The Homeland Security Department quietly released a second technical report on Friday about Russian hacking, adding significant detail to a Dec. 29 document that private-sector security experts had criticized for lacking actionable information.
“We know this new one is a significant improvement over the last one,” said John Felker, Director of the National Cybersecurity and Communications Integration Center, of the new report released Feb. 10. “There’s a lot more guts in there that cyber defenders can actually use. So we wanted to get it out so people could ask us questions here, at RSA.”
Titled “Enhanced Analysis of GRIZZLY STEPPE Activity,” the newly published 119-page DHS report provides insight into the hacking tools, techniques and processes deployed by APT28 and APT29 — two hacking groups with reported ties to Russia’s Federal Security Service, or FSB, and military intelligence service unit, GRU.
In order to publish the enhanced report, DHS completed a lengthy equities review process that ended last week and involved multiple U.S. intelligence and law enforcement, explained Felker. “When you have ongoing law enforcement investigation or an ongoing intelligence operation you don’t want to piss that away,” he said.
Amid criticism of the original Grizzly Steppe analysis, the enhanced report’s delayed release also followed a multi-agency White House meeting between different intelligence community leaders. That meeting streamlined cooperation and led ultimately to Friday’s product, Felker said.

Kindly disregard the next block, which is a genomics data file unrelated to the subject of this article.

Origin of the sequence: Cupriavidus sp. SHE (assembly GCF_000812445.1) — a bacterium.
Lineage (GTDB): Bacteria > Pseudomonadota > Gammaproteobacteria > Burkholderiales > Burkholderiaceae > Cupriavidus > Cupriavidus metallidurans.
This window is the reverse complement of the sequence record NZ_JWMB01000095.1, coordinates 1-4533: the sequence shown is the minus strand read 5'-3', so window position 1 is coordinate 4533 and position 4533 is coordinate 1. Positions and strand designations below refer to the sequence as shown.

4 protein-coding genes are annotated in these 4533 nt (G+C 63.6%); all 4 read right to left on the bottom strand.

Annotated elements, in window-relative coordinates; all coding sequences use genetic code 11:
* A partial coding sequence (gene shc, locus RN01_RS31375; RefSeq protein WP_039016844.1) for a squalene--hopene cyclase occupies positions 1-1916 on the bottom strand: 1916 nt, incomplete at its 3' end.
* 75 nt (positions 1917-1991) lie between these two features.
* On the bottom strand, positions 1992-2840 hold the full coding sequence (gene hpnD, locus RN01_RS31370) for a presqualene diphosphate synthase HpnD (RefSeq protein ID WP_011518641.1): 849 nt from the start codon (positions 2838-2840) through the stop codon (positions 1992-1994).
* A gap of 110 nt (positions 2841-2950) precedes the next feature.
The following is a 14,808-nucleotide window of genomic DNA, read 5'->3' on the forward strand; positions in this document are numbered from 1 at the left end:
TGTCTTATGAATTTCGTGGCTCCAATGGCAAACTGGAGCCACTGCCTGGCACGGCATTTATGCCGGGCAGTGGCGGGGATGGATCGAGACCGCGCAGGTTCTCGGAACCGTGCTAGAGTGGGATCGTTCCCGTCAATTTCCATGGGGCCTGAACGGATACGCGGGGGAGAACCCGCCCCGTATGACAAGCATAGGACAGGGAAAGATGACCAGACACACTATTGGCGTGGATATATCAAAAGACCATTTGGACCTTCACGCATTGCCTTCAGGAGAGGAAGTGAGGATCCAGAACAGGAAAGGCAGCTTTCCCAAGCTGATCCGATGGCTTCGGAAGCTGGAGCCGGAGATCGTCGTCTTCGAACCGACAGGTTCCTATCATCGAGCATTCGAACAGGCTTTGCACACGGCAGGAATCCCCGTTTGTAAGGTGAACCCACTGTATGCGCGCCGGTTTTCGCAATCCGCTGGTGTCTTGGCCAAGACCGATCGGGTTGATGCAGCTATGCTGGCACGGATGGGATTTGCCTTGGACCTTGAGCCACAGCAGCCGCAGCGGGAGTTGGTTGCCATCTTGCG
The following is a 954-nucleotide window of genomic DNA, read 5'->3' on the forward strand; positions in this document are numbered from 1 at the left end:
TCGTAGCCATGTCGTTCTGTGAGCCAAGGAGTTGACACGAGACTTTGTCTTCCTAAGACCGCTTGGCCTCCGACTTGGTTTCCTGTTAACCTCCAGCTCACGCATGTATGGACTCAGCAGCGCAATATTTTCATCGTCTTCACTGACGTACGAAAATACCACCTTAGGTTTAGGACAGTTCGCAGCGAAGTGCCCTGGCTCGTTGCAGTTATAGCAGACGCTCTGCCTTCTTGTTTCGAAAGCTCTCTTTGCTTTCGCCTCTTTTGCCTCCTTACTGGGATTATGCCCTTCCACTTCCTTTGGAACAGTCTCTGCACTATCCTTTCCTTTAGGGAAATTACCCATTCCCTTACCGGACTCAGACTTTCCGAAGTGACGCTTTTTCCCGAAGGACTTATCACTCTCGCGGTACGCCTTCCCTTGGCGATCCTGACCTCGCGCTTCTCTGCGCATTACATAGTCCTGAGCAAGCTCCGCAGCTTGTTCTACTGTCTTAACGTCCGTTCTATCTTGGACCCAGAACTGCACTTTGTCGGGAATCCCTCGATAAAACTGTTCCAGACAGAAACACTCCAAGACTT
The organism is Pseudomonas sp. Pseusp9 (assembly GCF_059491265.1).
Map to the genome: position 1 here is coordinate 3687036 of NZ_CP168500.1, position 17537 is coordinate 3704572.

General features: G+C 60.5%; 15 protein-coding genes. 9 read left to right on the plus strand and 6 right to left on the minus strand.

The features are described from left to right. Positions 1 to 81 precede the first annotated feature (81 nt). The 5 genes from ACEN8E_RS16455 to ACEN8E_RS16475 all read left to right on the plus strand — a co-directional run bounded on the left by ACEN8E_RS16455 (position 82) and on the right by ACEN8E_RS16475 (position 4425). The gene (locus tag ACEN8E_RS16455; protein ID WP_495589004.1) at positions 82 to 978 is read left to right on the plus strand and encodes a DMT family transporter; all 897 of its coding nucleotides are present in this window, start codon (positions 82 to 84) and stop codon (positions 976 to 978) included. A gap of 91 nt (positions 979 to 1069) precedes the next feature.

“We know there were problems with the IP list [in the first report] and so we clarified some of that … we were always going to do an update,” said Felker, “there are like 12 or 13 YARA rules in there, there’s context that surrounds the stuff we found that was suspect, so that people can understand how [APT28 and 29] are doing it, how does it impact there mission when they plug it into their system for defensive purposes. And they can be looking for that stuff too now.”
Unlike its predecessor, the newer version is largely focused on APT28 and APT29’s cyber kill chain — a term used to broadly describe the actor’s known activity organized by objective, including reconnaissance, exploitation and installation.
“This report is different from the first and should not be seen as an update but, rather a companion,” Dragos Director of Threat Intelligence Sergio Caltagirone told CyberScoop.
The original Grizzly Steppe report contained incomplete forensic data, experts previously told CyberScoop, which led some to question the document’s legitimacy and also the department’s capability to conduct such an extensive cybersecurity review. The added, newly published material, however, fills some of the blanks, said Caltagirone, and provides defensive recommendations to specifically defend against the two APT groups.
“The initial release was plagued with issues because it tried to be all things to all people mixing geopolitical topics with technical details. This report does not suffer from the same flaw targeting network defenders specifically; using a layout and language common to that community,” said Caltagirone. “The quality of this report is much higher potentially illustrating more care and learning the lessons from the first reports. Second, it does not suffer from the same overbearing editing and which was evident in the prior release.”
The team that developed both reports at DHS may look to publishing a third installation, again specific to APT28 and APT29 activity, in the future dependent on ongoing intelligence operations. But Felker said he does “not expect” additional material to come out anytime soon.
Before it was publicly published the “Enhanced Analysis of GRIZZLY STEPPE Activity” was shared with a group of European allies, multiple information sharing and analysis organizations and centers, and industry partners.